July 18: Gasification questions that need answers

THE ongoing debacle over the proposed gasifaction plant on the Gortadroma landfill site in West Limerick is an object lesson in flawed communication.

THE ongoing debacle over the proposed gasifaction plant on the Gortadroma landfill site in West Limerick is an object lesson in flawed communication.

Perhaps Limerick City and County Council believed it was consulting adequately with residents, via local councillors, after it organised a delegation to a gasification plant in southern France back in March, mere days before the council approved a lucrative 30-year lease of the 14 hectare site with Cadence EnviroPower (CEP), an Irish-registered company established by two US corporations.

CEP dangled the carrot of around 150 permanent jobs , with hundreds more during the construction phase – quite a proposition for an area badly in need of employment, but at what cost? Months later, that remains the great unknown.

We can only guess at what has been going on behind the scenes at both CEP and Limerick council since members of the local community began asking themselves, in increasing numbers, if the potential environmental risks posed by the plant are sufficiently serious to render the whole idea totally unsuitable. It seems safe to suggest, however, that with a multi-million euro contract in the offing, local opposition is being privately regarded as deeply unwelcome.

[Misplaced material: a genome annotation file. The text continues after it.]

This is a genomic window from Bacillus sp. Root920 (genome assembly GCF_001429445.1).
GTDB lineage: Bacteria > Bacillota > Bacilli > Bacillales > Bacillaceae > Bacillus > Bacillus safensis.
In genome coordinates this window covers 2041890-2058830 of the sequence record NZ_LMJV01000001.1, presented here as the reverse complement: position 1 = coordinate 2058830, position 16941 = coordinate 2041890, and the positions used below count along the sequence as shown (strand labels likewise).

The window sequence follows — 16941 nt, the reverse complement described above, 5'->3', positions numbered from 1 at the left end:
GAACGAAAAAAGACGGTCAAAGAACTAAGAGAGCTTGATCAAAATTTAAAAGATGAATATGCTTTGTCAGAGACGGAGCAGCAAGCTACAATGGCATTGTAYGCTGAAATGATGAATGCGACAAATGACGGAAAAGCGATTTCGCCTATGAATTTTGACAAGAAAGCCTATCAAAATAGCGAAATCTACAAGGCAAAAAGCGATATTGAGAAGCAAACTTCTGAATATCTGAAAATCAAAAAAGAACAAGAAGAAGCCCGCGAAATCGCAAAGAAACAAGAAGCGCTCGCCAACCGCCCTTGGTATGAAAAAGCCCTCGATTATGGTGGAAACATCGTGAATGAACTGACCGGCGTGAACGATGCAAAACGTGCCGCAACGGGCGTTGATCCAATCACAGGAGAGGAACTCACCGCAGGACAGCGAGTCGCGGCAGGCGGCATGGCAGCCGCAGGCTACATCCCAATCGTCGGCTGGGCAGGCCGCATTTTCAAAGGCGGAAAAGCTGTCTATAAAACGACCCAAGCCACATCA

We need only refer back to comments made in February by the director for the Adare-Rathkeale municipal district, Tom Gilligan, for the strongest of indications that the council wanted to get the plant through the planning system without the inconvenience of delay.

“We are under pressure from CEP to get this up and running,” said Mr Gilligan back then, adding that the council had not “received any negative feedback” and that the financial bonanza arising from the deal was such that it should be made to happen “as soon as possible”.That sounds like wishful thinking now and the thought that senior figures at CEP were evidently pressuring the council in February – before any remotely acceptable public consultation process was under way – strikes us as deeply unpalatable.

One of the problems with the proposal is that accurate information about the environmental impact of the plant is not easily obtained. We know, of course, that there is huge money to be made. Gas produced at the plant from the thousands of tonnes of municipal waste will be converted into electricity and sold to the national grid. With a long lease in the offing, who could blame anyone living in close proximity to the plant from asking, “What are we getting ourselves into?” Into that vacuum has come what CEP and the council might prefer to dismiss as scare-mongering. But whether entirely accurate or not, the concerns expressed by those opposed to the plant are 100% understandable and they deserve comprehensive answers.

The council must accept that it has handled this matter badly. No matter how many jobs were involved, a plant of this kind was never going to be an easy sell to the people of Ballyhahill and the surrounding area. Its consultation process has been highly unsatisfactory. Taking some local councillors and a couple of community activists to France, on a day when the gasification plant was not even fully functioning, was merely a box-ticking exercise. With the best will in the world, these public representatives could hardly be expected to return with all the relevant facts. These are complicated matters. If the council and CEP are so convinced that there are no negatives arising from the gasification process, they will have to do a much better job of explaining it to the people whose homes are close by, as well as the rest of us.

Many of those deeply concerned citizens will meet this Thursday night in Shanagolden, where CEP representatives are due to attend. They can expect to be severely grilled – and rightly so. Far greater assurances than those already provided will need to be in place if this plant is to be built.